A review of urban roughness sublayer turbulence
Official URL: http://research.metoffice.gov.uk/research/nwp/publ...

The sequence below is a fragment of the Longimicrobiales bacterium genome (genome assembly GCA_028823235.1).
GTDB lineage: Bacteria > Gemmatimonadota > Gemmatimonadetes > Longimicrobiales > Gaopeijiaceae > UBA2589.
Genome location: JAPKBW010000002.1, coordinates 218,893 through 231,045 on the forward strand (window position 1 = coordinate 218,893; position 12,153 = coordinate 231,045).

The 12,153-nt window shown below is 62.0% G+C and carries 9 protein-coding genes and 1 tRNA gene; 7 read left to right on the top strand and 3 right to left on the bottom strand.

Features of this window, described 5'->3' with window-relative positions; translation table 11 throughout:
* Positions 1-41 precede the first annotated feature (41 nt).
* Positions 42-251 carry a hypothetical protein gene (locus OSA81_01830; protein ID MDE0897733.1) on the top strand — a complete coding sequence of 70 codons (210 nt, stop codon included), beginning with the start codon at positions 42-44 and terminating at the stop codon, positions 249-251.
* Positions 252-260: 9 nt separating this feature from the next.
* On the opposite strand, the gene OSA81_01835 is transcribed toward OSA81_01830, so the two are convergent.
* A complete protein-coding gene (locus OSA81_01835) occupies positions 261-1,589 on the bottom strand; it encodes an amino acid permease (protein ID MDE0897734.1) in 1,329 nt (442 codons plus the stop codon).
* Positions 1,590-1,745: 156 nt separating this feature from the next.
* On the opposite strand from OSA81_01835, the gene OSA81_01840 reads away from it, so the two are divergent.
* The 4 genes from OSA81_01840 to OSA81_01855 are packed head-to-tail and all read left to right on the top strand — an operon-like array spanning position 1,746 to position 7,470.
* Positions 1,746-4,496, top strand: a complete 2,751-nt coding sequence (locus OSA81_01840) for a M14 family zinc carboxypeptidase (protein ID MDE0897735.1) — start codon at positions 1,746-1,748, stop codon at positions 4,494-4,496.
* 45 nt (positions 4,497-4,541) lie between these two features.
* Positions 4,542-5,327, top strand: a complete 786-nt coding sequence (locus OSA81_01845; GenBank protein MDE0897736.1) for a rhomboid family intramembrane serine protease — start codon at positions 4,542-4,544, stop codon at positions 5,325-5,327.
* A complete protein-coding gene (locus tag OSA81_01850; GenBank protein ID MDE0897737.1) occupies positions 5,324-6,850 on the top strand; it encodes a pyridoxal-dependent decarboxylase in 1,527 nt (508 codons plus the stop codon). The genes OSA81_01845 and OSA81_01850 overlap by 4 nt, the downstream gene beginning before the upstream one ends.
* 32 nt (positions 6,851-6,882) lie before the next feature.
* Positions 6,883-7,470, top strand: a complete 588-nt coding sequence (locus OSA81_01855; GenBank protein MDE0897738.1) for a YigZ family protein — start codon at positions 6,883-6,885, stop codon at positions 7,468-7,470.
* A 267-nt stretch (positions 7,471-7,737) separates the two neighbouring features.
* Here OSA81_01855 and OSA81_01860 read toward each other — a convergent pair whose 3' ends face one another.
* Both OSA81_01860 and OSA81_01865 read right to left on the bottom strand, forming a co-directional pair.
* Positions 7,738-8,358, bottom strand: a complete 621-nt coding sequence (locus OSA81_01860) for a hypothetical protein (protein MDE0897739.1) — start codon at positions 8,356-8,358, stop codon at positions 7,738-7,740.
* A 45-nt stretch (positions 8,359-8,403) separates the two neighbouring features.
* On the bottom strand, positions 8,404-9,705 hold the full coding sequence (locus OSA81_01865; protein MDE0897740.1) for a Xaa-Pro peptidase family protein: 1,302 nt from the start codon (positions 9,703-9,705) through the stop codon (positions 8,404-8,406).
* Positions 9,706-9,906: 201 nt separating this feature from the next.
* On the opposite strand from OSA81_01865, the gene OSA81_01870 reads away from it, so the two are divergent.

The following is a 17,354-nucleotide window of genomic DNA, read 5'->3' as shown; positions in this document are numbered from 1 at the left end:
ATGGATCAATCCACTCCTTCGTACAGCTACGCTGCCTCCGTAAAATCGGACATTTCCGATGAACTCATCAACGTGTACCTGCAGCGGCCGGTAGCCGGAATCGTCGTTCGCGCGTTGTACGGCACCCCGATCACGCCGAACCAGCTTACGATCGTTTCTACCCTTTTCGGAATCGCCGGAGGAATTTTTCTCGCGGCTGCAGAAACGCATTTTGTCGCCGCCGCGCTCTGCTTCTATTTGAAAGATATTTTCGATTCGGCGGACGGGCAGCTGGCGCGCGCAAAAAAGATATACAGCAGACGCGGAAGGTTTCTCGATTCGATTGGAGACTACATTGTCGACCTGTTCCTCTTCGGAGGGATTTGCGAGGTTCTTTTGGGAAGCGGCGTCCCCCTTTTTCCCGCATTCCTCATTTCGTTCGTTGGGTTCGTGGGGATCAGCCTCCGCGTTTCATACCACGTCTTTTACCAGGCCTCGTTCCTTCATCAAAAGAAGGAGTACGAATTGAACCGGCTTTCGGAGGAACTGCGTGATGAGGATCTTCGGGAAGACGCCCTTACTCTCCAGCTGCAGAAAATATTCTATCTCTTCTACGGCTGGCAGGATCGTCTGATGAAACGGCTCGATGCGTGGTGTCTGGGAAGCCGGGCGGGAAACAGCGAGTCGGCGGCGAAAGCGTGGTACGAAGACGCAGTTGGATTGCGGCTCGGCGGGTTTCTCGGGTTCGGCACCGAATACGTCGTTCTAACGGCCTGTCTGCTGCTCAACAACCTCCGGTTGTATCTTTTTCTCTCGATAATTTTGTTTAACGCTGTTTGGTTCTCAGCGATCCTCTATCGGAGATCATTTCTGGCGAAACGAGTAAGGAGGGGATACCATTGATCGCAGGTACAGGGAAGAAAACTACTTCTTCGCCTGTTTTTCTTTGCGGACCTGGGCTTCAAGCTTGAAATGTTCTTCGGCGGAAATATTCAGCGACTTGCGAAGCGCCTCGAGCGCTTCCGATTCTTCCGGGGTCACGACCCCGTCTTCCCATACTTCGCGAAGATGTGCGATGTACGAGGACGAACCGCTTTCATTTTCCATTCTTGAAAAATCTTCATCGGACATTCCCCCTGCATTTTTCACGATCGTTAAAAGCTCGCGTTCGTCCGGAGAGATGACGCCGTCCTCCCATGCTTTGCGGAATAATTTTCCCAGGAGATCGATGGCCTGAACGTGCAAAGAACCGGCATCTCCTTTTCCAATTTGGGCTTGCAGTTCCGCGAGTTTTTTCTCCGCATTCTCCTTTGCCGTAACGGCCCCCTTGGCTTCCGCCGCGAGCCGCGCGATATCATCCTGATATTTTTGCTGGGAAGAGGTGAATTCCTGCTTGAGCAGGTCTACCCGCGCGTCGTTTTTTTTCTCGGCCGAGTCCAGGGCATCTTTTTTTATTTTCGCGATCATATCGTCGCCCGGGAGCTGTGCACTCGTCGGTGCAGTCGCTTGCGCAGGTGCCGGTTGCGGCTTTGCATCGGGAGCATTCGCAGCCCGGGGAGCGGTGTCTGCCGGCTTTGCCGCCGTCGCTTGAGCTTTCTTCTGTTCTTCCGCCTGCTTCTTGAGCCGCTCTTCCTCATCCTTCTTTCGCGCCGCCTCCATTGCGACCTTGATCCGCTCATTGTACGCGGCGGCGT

It is becoming increasingly important that we can understand and model flow processes in urban areas. Applications such as weather forecasting, air quality and sustainable urban development rely on accurate modelling of the interface between an urban surface and the atmosphere above. This review gives an overview of current understanding of turbulence generated by an urban surface up to a few building heights, the layer called the roughness sublayer (RSL). High quality datasets are also identified which can be used in the development of suitable parameterisations of the urban RSL. Datasets derived from physical and numerical modelling, and full-scale observations in urban areas now exist across a range of urban-type morphologies (e.g. street canyons, cubes, idealised and realistic building layouts). Results show that the urban RSL depth falls within 2 – 5 times mean building height and is not easily related to morphology. Systematic perturbations away from uniform layouts (e.g. varying building heights) have a significant impact on RSL structure and depth. Considerable fetch is required to develop an overlying inertial sublayer, where turbulence is more homogeneous, and some authors have suggested that the “patchiness” of urban areas may prevent inertial sublayers from developing at all. Turbulence statistics suggest similarities between vegetation and urban canopies but key differences are emerging. There is no consensus as to suitable scaling variables, e.g. friction velocity above canopy vs. square root of maximum Reynolds stress, mean vs. maximum building height. The review includes a summary of existing modelling practices and highlights research priorities.